Sierra Club
Westmoreland County Commissioner Meeting-This Thursday
Jan Kiefer is coordinating this effort to have representation from the group at each of the next two months of meetings as the discussion of the impact fee evolves. Please email jan and/or me if you can attend -- jan milburn-
The next meeting dates: April 12th and April 26th at 10:00 AM at the Westmoreland County Court House
Environmentalists advocate for the fee being used for remediation of drilling impacts. Health/environmental projects like air and water monitoring or hiring of a staff person responsible for record keeping of that data, for example, should take precedence over non-drilling related projects. See our blogspot under testimonies (address above) for comments made at the last meeting.
1. LathropCompressor Station Exploded –Williams Ignores DEP and Re-Starts Station Anyway
(Compressor issues affect all of us. Being familiar with the problems and working to get better regulations for specific stations, is a step towards better regulations for all compressor stations. Jan)
According to an early report by Laura Legere, Scranton Times- Tribune, the DEP admitted they were wrong about approving the investigation report regarding the incident and in actuality had not seen or approved it.
The April 5 report by Legere reports that the damaged Lathrop compressor station was restarted last week despite DEPs request that it remain shut down during the investigation until an engineer inspected the station.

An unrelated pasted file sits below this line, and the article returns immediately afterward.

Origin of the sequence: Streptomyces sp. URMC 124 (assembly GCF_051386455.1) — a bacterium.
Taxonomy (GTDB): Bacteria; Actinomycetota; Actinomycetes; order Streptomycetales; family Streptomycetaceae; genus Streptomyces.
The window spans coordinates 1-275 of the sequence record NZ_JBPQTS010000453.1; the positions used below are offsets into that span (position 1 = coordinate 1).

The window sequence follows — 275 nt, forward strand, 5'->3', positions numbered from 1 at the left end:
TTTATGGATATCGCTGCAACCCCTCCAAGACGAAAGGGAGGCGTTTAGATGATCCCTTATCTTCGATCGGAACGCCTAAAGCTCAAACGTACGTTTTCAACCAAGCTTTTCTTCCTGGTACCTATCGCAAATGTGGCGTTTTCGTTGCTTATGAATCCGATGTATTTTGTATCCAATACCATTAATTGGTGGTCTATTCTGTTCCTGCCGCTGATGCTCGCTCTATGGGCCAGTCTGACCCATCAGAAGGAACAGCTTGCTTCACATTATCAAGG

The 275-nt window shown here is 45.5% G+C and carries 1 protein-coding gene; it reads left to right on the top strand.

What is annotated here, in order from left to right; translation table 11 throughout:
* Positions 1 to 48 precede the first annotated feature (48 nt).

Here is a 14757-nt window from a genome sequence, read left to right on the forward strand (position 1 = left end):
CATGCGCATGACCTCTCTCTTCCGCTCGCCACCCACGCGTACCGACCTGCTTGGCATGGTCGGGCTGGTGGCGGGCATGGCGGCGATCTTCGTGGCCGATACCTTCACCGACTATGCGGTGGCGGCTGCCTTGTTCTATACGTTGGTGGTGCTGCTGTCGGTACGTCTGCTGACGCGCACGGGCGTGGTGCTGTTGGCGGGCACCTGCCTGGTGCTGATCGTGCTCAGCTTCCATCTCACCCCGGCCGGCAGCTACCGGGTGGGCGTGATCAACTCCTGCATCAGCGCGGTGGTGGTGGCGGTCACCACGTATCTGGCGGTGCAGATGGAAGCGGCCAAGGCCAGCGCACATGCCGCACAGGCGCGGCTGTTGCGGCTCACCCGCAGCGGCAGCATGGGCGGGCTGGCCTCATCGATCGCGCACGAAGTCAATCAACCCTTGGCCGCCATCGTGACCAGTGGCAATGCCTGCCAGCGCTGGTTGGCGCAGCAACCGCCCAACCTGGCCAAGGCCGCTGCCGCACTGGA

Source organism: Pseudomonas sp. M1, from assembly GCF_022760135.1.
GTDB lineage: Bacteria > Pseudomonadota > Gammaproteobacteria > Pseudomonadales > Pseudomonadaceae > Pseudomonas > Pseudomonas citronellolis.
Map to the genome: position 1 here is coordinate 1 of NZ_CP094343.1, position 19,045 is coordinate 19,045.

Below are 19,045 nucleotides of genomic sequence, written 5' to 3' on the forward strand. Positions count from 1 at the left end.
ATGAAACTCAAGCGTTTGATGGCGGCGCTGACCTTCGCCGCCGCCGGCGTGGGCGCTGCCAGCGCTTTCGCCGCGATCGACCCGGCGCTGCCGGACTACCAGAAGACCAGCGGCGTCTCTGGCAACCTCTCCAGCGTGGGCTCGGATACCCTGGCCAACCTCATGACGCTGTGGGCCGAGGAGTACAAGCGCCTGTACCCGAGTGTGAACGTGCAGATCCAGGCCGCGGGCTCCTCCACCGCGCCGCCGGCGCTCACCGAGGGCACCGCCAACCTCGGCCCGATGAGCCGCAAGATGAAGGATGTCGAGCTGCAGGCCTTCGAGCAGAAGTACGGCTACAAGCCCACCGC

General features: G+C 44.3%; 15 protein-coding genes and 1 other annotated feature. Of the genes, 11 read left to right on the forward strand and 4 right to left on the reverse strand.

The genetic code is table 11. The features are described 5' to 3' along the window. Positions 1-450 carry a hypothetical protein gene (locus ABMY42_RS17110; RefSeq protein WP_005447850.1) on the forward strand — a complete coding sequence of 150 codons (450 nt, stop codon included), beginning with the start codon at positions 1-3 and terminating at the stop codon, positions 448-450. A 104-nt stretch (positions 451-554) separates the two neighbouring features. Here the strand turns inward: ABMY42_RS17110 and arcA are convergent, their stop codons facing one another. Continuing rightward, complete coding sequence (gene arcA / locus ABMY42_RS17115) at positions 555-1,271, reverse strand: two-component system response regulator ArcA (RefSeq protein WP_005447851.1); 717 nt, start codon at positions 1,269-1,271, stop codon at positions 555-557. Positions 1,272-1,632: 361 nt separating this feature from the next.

Williams turned on some of the 7 compressor engines at the Lathrop station without permission after the state denied the company’s request to begin operating in a limited capacity. Williams Co. said safety was never compromised and they misunderstood. DEP spokeswoman responded that the agency’s advice to not run the station was clear and officials are disappointed with the company.
Two engines were damaged when a valve was left on during maintenance work, gas seeped into the building, and then ignited resulting in an explosion.
There is no plan for an enforcement action by the DEP. Joe Minott, director of Clean Air Council, was quoted as“insisting that the DEP stand up for residents and demand that operations stop until an investigation of the incident is completed and reported back to local residents”.